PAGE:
April 7, 2006 in Nation/World

N.H. welcome: Love it or leave it?

Anne Saunders Associated Press

CONCORD, N.H. – New Hampshire seems to be suffering from a bit of an identity crisis.

First, the Old Man of the Mountain – the stern, granite profile that graces license plates and quarters – fell off its cliff, crumbling to bits. Then, in an effort to bring some consistency to a jumble of highway welcome signs, the state moved to install new ones reading, “You’re going to love it here.”

But lots of people – including the governor – hate them.

A proposal to replace “love it” with the state’s official motto, “Live Free or Die,” which has been on New Hampshire’s license plates for decades, has widespread support in the Legislature. But some people would rather see something a little less, well, belligerent.

“I think that’s an in-your-face motto. It’s misinterpreted. It’s out of context. That’s not who we are,” said state Rep. Tim Robertson, a Democrat.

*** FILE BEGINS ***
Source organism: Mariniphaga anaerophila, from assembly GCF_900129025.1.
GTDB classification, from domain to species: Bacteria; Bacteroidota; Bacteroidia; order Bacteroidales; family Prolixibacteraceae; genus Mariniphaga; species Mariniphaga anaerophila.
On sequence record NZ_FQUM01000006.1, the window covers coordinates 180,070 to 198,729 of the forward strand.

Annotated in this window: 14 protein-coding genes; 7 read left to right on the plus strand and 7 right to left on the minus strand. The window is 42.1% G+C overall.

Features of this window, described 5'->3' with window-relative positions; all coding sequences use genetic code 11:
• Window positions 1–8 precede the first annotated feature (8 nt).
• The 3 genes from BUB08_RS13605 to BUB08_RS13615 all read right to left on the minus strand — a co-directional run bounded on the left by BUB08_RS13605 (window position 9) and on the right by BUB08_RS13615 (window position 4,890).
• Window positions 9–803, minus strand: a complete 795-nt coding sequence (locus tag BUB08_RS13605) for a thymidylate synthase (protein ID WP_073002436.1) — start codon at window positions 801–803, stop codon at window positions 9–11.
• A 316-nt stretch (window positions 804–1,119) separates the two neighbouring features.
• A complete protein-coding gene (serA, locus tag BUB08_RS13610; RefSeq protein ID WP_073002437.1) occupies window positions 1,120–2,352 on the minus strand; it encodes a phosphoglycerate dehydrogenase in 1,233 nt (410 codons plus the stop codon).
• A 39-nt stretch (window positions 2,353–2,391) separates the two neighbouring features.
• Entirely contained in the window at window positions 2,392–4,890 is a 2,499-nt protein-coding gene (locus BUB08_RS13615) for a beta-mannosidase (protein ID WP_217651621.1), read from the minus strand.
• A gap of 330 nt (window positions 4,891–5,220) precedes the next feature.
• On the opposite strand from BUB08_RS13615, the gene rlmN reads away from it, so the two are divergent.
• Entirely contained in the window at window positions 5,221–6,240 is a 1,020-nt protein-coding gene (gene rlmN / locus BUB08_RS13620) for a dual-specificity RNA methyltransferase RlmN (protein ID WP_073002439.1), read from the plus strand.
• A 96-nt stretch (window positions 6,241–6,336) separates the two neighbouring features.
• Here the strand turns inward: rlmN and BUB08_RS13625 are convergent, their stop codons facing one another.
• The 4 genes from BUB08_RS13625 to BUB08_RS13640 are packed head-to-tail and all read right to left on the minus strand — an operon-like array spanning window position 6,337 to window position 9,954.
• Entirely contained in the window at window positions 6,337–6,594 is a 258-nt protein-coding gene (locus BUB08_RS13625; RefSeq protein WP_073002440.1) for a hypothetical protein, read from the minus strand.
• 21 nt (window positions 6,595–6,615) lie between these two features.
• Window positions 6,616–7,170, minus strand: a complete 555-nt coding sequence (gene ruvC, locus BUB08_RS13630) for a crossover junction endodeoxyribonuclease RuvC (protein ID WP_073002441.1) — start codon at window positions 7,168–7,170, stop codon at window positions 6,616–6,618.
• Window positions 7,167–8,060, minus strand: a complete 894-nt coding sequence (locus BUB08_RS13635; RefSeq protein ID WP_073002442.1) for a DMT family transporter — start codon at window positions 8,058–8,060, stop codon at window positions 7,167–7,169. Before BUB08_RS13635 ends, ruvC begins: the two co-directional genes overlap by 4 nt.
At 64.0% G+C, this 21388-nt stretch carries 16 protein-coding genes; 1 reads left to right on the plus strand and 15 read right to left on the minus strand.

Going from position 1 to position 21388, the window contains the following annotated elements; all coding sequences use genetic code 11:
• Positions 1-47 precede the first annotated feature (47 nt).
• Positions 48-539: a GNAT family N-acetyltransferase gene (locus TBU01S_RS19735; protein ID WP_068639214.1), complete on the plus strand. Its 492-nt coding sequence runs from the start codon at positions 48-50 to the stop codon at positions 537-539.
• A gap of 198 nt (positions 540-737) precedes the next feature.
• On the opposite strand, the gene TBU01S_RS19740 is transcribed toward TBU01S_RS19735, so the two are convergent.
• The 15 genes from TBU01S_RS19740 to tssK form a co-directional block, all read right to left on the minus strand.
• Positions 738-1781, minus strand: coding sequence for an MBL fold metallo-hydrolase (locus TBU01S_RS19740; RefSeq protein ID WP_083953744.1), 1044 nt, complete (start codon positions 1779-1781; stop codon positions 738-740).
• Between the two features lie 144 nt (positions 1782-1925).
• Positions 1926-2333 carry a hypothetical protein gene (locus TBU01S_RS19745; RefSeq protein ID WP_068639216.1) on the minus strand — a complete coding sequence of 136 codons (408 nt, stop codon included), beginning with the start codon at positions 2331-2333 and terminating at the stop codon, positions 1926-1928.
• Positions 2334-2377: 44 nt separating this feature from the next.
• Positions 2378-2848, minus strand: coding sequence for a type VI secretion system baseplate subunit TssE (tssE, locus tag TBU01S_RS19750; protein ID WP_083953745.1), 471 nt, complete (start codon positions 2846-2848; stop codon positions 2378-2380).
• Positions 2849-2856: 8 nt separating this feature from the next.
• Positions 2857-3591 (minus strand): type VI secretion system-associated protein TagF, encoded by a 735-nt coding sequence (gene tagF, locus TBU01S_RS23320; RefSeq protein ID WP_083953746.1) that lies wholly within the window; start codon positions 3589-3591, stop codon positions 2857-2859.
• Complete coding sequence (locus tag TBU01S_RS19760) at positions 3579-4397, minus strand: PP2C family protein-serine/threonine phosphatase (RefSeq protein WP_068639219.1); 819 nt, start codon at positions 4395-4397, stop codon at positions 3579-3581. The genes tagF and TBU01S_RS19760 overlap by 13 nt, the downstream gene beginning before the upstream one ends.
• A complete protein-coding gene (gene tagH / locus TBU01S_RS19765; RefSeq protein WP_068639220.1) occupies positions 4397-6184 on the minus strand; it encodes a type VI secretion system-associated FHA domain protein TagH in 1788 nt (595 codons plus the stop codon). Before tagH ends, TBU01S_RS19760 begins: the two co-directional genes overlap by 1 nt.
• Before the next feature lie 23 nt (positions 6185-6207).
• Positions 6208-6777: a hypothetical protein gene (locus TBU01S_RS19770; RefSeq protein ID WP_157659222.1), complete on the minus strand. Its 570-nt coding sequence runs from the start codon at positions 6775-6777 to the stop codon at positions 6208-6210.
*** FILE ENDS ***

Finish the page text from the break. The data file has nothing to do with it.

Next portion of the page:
Robertson is among many who prefer an older version of the highway sign that advertised “Scenic New Hampshire.”

The “You’re going to love it here” slogan was developed by a Portsmouth ad agency a couple of years ago for the state’s tourism division and is widely used on its promotional materials. Communications manager Victoria Cimino said no one complained until the phrase popped up on the highway signs.

Highway welcome signs vary around the state. Some say, “Welcome to the Granite State.” Others offer a welcome in French and English. One older sign on Interstate 89 has “Live Free or Die.”

“Live free or die” is said to have been uttered during an 1809 toast by New Hampshire’s most distinguished Revolutionary War hero, Gen. John Stark. Many like the bite and the history behind the phrase. After all, this is a state that has a “Right of revolution” still written into its constitution.

If the House passes the bill requiring “Live Free or Die” to appear on all state highway welcome signs, Gov. John Lynch will sign it.

“It’s a part of who we are and part of our history, heritage and culture and I think that is what people should see as they come across our borders,” he said.

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